Allegations that a Chicago police sergeant mistreated a state senator have prompted the department to buy 30 video cameras it plans to install in squad cars by mid-October to record traffic stops, reports the Chicago Sun-Times. The department settled on a system made by Texas-based Coban Research and Technologies. The department is combining a $150,000 state grant with another $60,000 in city funding to pay for the cameras. They will be installed in marked cars a district where the senator said he was a victim of racial profiling last year. The sergeant was reprimanded for using foul language.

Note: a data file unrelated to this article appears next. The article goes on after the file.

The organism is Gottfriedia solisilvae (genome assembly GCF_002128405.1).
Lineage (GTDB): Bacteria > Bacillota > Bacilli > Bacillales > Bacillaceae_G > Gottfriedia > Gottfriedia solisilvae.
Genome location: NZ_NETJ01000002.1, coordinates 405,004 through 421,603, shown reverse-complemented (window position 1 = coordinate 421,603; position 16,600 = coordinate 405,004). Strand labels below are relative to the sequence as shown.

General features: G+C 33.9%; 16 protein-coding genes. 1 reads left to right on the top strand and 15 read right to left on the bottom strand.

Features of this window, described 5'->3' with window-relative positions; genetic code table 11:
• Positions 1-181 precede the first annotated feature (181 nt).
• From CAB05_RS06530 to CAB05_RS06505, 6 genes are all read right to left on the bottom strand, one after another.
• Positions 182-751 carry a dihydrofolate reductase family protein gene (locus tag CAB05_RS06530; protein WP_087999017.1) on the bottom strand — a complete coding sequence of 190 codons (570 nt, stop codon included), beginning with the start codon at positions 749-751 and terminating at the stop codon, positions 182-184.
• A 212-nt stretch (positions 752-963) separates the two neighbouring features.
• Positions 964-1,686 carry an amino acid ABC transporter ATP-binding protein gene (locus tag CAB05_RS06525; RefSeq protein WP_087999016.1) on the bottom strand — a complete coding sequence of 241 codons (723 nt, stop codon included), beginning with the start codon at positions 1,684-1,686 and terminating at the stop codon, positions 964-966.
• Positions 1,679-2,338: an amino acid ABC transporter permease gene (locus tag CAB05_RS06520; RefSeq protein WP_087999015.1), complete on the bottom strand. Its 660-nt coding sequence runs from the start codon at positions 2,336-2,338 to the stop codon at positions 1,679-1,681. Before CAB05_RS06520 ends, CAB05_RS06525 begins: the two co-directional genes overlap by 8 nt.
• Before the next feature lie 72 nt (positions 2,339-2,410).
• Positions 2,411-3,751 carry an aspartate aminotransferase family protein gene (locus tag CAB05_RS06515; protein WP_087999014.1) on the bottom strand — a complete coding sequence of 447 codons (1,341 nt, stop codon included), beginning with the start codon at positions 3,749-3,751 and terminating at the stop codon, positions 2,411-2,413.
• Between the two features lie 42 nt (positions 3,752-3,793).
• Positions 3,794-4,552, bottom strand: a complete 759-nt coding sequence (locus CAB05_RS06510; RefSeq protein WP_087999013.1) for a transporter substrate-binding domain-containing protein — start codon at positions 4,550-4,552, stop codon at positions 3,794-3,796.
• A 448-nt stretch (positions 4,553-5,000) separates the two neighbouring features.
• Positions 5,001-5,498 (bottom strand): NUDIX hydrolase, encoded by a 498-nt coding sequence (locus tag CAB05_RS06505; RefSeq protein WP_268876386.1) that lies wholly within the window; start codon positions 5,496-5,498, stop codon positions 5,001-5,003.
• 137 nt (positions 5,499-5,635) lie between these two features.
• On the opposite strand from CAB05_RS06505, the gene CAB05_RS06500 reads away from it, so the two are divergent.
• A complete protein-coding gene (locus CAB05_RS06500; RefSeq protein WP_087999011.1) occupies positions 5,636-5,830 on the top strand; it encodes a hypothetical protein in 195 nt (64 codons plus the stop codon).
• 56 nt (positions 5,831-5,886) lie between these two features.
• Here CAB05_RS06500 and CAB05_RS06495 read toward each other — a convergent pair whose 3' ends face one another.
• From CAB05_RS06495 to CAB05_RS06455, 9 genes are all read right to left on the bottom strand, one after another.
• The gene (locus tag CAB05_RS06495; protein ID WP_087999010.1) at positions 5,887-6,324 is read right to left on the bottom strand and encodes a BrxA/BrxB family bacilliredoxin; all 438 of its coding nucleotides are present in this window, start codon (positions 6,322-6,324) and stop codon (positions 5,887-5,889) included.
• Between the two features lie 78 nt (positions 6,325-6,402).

The city will seek additional state funding to install video cameras in 1,670 other marked squad cars. Cameras will be mounted on the windshield, record images at least 16 feet away in low-light situations and allow officers to leave their cars and roam at least 500 feet with a wireless microphone. A hardwired mike will record audio in the vehicles. The system automatically goes back and saves up to a minute of footage before an officer hits a squad car’s flashing lights to make a stop. “It’s like instant replay for police,” said a Coban employee. Other police departments that use Coban systems include Seattle, Kansas City and St. Louis County, Mo.